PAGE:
Seed – pre-soak for 24 hours in warm water then sow in containers. Seedlings and direct sowing are recommended methods of propagation where soil-moisture conditions permit and economic weed control can be maintained. Seed pre-treatment involves soaking in hot water for 2 minutes or nicking the seed coat at the distal (cotyledon) end, using a sharp tool like scalpel, knife or nail clipper. A germination rate of 50-80% in 8 days can be achieved.
Cuttings of semi-ripe wood. Vegetative propagation has been successful in relatively few locations, reflecting critical environmental requirements, or possibly systemic fungi. The use of bare-root cuttings has worked in Indonesia, Taiwan and Thailand.
Young leaves, pods and flower buds are eaten raw, steamed, in soups, with rice or mixed with chillies and other spices. The mid- to orange-brown seedpods are 90 – 190mm long and 13 – 21mm wide, containing 8 – 18 seeds. There can be anything from 3 – 45 seedpods per flower head, though usually 20 or less.
Some caution is advised – see the notes above on toxicity.
Seeds are eaten raw or cooked. They are often eaten raw as a snack when working in the field. The unripe seeds are mixed with grated coconut, wrapped in banana leaves and cooked. They are also often used as a garnish on cooked foods or added to stews, mixed with beans and maize tortillas etc. The mature, but not dried, seeds are eaten raw or cooked as a delicacy. Dried seeds are fermented into tempeh lamtoro and dageh lamtoro.
After removal from the pods, the unripe seeds can be dried and stored for later use or ground into a flour and mixed with wheat, corn etc. The seeds are 6 – 9mm long and 4 – 6mm wide; there are 15,000 – 20,000 seeds/kg.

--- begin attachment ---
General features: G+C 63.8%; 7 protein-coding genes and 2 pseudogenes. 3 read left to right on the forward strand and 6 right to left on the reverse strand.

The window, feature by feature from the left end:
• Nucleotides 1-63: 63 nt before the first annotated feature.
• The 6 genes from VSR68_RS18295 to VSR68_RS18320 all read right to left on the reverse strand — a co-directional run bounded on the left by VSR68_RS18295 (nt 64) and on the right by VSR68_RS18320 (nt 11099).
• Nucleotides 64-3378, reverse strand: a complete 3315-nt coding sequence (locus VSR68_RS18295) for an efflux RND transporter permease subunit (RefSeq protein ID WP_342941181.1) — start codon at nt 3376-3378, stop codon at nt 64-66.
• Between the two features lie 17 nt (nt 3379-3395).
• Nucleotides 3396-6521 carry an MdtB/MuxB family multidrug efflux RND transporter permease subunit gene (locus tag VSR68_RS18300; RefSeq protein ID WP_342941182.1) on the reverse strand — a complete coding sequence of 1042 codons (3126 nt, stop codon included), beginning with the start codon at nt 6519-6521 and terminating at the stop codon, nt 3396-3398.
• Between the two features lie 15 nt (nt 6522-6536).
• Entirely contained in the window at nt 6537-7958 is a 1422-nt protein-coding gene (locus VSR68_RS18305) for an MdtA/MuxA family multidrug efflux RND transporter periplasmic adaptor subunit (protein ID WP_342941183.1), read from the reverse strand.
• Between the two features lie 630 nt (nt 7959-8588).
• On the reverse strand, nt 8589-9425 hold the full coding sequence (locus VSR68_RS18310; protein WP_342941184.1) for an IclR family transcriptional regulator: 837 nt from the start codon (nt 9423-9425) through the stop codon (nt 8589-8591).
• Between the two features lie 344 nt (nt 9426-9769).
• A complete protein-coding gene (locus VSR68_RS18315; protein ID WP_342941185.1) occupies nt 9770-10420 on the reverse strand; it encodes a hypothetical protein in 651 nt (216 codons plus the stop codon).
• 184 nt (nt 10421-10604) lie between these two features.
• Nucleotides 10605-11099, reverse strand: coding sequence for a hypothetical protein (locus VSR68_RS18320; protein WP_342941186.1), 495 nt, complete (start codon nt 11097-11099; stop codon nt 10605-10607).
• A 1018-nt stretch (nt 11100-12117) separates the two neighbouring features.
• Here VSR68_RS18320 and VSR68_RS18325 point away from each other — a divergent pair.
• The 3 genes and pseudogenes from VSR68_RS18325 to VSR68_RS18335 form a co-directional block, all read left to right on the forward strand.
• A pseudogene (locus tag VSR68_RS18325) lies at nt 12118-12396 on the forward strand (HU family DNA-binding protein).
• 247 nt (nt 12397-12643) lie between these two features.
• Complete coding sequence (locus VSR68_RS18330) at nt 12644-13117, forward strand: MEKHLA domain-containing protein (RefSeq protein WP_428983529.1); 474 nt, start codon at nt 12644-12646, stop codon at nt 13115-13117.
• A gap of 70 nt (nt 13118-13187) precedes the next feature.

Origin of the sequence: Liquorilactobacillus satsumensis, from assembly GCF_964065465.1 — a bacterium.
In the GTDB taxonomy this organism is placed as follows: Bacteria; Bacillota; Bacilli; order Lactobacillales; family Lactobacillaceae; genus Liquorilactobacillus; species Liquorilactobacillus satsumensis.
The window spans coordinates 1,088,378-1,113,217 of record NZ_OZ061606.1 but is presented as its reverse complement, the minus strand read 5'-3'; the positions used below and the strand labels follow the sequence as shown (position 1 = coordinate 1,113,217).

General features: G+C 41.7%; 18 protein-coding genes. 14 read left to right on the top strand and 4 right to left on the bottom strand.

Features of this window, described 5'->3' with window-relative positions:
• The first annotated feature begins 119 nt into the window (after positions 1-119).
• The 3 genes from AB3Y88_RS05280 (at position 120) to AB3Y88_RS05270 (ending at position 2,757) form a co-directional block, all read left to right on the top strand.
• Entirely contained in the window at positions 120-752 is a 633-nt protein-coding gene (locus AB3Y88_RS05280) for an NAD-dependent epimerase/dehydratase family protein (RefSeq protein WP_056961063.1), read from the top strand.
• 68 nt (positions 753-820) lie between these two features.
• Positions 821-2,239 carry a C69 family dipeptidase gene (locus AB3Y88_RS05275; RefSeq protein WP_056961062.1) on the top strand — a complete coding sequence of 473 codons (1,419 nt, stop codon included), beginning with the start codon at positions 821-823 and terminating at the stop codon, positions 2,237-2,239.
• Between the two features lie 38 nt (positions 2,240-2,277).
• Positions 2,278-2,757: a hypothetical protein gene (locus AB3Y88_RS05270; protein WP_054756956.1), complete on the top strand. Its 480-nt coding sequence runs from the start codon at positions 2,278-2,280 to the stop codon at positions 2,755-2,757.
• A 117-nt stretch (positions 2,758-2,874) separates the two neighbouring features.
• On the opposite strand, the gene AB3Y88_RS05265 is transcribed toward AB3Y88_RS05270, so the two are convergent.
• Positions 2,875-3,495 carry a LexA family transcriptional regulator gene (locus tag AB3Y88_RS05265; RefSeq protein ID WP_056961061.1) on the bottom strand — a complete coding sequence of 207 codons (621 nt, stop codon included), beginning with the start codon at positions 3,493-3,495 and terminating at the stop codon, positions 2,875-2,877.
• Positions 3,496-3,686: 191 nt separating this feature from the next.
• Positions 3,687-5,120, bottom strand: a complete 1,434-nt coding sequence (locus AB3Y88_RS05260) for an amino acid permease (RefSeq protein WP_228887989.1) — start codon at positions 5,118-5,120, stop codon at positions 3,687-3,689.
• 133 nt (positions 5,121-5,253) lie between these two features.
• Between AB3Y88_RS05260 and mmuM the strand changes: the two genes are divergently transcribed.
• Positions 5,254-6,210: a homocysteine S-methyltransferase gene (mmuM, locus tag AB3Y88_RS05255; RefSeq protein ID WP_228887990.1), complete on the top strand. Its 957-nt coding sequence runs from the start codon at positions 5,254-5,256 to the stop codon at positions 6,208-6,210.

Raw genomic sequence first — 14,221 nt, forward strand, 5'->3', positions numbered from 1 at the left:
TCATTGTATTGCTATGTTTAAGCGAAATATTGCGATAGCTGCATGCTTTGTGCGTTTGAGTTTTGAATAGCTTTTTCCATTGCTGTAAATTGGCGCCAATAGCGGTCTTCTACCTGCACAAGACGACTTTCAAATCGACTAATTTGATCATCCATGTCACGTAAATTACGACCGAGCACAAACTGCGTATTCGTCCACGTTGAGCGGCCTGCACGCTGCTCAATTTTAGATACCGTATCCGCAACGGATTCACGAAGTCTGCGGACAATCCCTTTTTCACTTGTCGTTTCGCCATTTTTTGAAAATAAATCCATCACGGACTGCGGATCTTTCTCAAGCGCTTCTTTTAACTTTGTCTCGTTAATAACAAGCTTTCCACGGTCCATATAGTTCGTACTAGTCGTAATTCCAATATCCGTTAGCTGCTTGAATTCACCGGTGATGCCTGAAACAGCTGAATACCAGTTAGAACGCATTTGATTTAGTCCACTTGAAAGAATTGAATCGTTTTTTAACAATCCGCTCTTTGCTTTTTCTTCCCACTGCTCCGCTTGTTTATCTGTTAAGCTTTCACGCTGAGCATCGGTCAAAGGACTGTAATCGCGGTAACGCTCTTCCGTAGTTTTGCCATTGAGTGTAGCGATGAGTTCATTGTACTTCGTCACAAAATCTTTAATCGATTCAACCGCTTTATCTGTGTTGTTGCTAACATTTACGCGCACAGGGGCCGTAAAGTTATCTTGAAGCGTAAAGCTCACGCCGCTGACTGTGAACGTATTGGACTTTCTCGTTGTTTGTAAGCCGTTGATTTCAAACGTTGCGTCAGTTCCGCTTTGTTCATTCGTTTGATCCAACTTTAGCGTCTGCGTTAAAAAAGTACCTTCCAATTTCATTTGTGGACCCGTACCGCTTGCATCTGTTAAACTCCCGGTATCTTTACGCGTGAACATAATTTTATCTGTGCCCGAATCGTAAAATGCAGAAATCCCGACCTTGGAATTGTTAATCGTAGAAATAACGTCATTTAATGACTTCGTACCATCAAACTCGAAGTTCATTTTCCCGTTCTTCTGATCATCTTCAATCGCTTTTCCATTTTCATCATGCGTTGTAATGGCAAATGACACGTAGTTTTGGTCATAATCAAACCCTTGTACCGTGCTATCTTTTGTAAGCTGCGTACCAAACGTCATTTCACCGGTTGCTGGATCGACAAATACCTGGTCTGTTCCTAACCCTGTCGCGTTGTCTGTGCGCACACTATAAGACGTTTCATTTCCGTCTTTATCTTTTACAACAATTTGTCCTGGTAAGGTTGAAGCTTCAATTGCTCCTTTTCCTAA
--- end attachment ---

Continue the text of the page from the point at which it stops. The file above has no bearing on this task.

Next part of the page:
The dried seed can be roasted and used as a coffee substitute.
An edible gum obtained from the plant is used in sauces.
Medicinally, the bark is eaten for internal pain. A decoction of the root and bark is taken as a contraceptive, ecbolic, depilatory, or emmenagogue in Latin America. However, in experiments with cattle, leucaena had no effect on conception.
List of known nutrients:
Leucaena contains essential vitamins and minerals that keep various diseases at bay. These include:
*Leucaena alleviates wrinkles, psoriasis, and dandruff.
*Leucaena prevents cancer and eliminates intestinal worms.
*Leucaena relieves muscle pain and various menstrual issues.
*Leucaena is particularly beneficial to both skin and hair health.
*Leucaena helps maintain both digestive and muscle health
*Leucaena also promotes female reproductive health.
Leucaena leucocephala is an aggressive colonizer of disturbed ground and ruderal sites, and thus an excellent pioneer species for restoring woodland cove Plants are sometimes used in re-reforestation projects. It is a fast growing plant with an extensive root system and has been used in land reclamation, for preventing soil erosion and as a shade plant for coffee crops. It thrives on steep slopes and in marginal areas with extended dry seasons, making it a prime candidate for restoring forest cover, watersheds and grasslands.
An aggressive taproot system helps break up compacted subsoil layers, improving the penetration of moisture into the soil and decreasing surface runoff.